By the mid-17th century, there was continuous development from the bridge to Bordyke, beyond which were some scattered houses in their own grounds. The only noteworthy settlement south of the. bridge, on ground liable to severe flooding, was Peach Hall which lay to the east of the present High Street. After the Civil War, which saw one or two armed skirmishes locally, the town assumed a more modem appearance with the building of a six yard wide paved road from the end of Church Lane to the river. However south of the bridge the thoroughfare to the main Hastings road still consisted of wooden clappers built up across land which was frequently flooded.
Sailing barges at Medway wharf (THS16.016)
Tonbridge really entered the modem age with the foundation of the Medway Navigation Company in 1740 which resulted in the building of wharves where goods could be unloaded from barges that came up the newly navigable river. Gunpowder and other naval supplies were despatched from the local powder mill and Wealden forest to the dockyard at Chatham. Financial and business interests rapidly expanded, making Tonbridge an increasingly prosperous small market town. Developments in transport and the new turnpike roads encouraged the growth of a flourishing coaching business based on the Rose and Crown Inn, from which there were regular connections to London, Maidstone, Brighton and elsewhere.
The 1851 census shows that Tonbridge was not only a busy market town but also a legal and medical centre for surrounding villages. There were employment opportunities in trades ranging from tailoring and shoe- and bonnet-making to heavier manufacturing such as the brickworks on Quarry Hill. The best known specialist craft was carried on by George Wise at his 'Tunbridge Ware Manufactory'. This well-known decorative wood technique originated in the town and the wide variety of boxes and trinket cases produced met a growing demand for more artistic items.
The railway link with London was opened in 1842. The new station was sited south of the river and so began to alter the shape of the town. Housing, firstly for railway builders and employees and then for regular travellers, was erected in the vicinity of Quarry Hill and Pembury Road.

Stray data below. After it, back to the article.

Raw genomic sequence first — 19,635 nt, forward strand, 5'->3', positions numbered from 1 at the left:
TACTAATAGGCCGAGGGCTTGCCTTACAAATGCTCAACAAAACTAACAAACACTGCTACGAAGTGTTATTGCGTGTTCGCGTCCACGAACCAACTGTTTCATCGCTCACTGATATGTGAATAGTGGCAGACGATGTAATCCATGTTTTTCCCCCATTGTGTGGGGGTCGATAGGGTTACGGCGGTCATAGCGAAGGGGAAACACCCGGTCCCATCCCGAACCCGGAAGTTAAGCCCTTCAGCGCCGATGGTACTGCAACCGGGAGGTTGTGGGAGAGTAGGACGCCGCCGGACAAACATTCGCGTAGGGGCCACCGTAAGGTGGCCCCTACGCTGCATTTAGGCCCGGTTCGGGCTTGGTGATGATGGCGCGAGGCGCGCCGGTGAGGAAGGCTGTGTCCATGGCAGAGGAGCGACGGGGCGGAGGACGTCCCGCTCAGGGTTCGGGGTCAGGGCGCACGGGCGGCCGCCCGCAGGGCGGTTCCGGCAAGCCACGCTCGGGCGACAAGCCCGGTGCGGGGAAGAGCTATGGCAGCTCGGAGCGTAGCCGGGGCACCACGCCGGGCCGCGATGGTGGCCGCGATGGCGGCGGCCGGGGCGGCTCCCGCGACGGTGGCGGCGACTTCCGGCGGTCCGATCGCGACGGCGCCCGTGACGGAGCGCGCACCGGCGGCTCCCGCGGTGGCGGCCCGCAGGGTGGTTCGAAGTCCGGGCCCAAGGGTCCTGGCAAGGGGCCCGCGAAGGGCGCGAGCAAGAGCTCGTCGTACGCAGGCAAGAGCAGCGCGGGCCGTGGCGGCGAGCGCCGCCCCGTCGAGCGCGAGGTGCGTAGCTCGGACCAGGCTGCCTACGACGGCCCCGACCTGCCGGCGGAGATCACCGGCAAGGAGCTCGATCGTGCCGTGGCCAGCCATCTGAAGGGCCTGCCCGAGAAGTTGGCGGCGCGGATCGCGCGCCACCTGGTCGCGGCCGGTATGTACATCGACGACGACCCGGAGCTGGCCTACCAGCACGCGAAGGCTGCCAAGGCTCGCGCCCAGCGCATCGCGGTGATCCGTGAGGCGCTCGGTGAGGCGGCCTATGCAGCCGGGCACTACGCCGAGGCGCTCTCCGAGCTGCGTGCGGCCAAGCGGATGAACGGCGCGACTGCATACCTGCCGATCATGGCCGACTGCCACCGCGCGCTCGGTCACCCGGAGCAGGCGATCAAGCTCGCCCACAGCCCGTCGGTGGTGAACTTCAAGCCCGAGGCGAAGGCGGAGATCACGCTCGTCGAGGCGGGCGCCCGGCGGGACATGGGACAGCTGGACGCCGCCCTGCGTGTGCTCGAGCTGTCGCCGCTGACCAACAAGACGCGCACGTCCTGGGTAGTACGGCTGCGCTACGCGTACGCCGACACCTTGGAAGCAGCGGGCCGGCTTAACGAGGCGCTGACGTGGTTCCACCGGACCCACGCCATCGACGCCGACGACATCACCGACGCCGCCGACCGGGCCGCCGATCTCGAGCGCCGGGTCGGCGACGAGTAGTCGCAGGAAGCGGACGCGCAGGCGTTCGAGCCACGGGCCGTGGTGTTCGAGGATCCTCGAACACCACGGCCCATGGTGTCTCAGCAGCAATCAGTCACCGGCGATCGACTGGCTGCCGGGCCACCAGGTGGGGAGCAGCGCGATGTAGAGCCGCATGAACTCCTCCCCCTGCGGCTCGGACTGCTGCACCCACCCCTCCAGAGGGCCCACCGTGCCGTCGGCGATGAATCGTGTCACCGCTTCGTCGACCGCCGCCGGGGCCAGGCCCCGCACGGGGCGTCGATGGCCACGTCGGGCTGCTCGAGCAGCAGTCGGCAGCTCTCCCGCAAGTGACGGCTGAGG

Tonbridge Cricket Team, date unknown (THS31C.09)
By the 1930s Tonbridge was still a rural town with a cattle market and a separate Saturday market but it also had modem amusements including three cinemas, a skating rink and annual Venetian Fêtes on the river. The extensive Sports Ground had replaced the old Race Course where at the turn of the century horse races had been very popular. No sport however was more popular in Tonbridge than cricket. For many years the Angel Ground was the Nursery of Kent cricket, a claim to fame which was sadly ended by World War II.
With the changing needs of recent years much has altered. A commuter town has evolved and housing developments in the north and south ends of the town since the 1960s have given it its present dumb-bell shape. With the erection of the flood barrier after the disastrous floods of 1968 even the middle of the area is now taking on new life. Nevertheless it is still just possible to recognise the description given in Pigot's Directory of Kent in 1824: 'It has one principal street which is capacious and neat. Here are many excellent shops, and the inns present every necessary accommodation.’